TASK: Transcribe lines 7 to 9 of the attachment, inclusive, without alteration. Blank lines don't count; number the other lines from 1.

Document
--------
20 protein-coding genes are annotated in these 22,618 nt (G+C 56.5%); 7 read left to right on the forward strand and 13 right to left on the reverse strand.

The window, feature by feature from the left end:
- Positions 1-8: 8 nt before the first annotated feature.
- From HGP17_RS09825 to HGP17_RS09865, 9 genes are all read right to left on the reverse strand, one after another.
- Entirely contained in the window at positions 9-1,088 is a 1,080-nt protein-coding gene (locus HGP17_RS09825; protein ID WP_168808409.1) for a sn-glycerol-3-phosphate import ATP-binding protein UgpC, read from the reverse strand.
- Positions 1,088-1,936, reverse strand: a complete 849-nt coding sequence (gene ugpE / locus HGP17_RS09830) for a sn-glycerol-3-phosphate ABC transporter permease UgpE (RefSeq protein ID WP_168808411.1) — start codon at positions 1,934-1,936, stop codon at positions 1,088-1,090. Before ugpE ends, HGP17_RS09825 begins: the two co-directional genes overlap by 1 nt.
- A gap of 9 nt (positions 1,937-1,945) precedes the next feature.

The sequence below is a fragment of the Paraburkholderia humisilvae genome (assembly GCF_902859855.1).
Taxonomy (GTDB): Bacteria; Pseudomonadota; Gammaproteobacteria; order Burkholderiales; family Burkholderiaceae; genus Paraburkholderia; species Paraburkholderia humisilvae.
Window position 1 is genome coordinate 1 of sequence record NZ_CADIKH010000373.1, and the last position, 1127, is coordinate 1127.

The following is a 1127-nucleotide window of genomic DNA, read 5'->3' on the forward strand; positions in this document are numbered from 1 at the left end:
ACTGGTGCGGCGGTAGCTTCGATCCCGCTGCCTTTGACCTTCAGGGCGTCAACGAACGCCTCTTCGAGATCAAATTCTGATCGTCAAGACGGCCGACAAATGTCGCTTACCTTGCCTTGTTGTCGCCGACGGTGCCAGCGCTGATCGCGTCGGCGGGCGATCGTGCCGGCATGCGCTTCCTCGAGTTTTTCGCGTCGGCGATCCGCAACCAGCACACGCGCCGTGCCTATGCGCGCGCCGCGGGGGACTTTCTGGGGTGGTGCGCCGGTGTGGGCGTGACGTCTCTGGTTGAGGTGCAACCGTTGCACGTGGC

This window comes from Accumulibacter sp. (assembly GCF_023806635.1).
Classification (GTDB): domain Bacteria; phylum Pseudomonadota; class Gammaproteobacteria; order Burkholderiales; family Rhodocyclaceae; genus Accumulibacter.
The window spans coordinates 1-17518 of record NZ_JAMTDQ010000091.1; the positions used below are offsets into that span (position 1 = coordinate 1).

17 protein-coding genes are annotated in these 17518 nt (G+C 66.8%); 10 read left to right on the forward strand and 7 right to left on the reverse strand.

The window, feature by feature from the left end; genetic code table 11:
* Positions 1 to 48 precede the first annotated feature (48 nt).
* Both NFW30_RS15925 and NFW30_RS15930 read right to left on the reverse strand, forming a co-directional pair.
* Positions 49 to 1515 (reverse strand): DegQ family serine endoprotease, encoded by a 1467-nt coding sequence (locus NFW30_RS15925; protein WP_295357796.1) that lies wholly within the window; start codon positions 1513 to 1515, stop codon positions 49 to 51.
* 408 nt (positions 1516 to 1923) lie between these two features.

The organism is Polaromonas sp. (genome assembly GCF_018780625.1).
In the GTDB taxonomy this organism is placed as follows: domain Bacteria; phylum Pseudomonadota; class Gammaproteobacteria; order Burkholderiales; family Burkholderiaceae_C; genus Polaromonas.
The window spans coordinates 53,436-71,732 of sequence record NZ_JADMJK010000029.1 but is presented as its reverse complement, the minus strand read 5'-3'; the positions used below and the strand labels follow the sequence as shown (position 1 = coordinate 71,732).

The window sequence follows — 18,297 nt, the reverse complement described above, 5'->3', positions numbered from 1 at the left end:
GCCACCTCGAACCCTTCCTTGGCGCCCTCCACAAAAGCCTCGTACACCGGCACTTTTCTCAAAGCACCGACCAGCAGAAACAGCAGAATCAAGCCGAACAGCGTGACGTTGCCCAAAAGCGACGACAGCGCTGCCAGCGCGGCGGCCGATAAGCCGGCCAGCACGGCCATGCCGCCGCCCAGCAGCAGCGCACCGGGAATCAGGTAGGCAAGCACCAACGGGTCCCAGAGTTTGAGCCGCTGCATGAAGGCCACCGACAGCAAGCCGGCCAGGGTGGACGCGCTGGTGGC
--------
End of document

- A gap of 9 nt (positions 1,937-1,945) precedes the next feature.

The sequence below is a fragment of the Paraburkholderia humisilvae genome (assembly GCF_902859855.1).
Taxonomy (GTDB): Bacteria; Pseudomonadota; Gammaproteobacteria; order Burkholderiales; family Burkholderiaceae; genus Paraburkholderia; species Paraburkholderia humisilvae.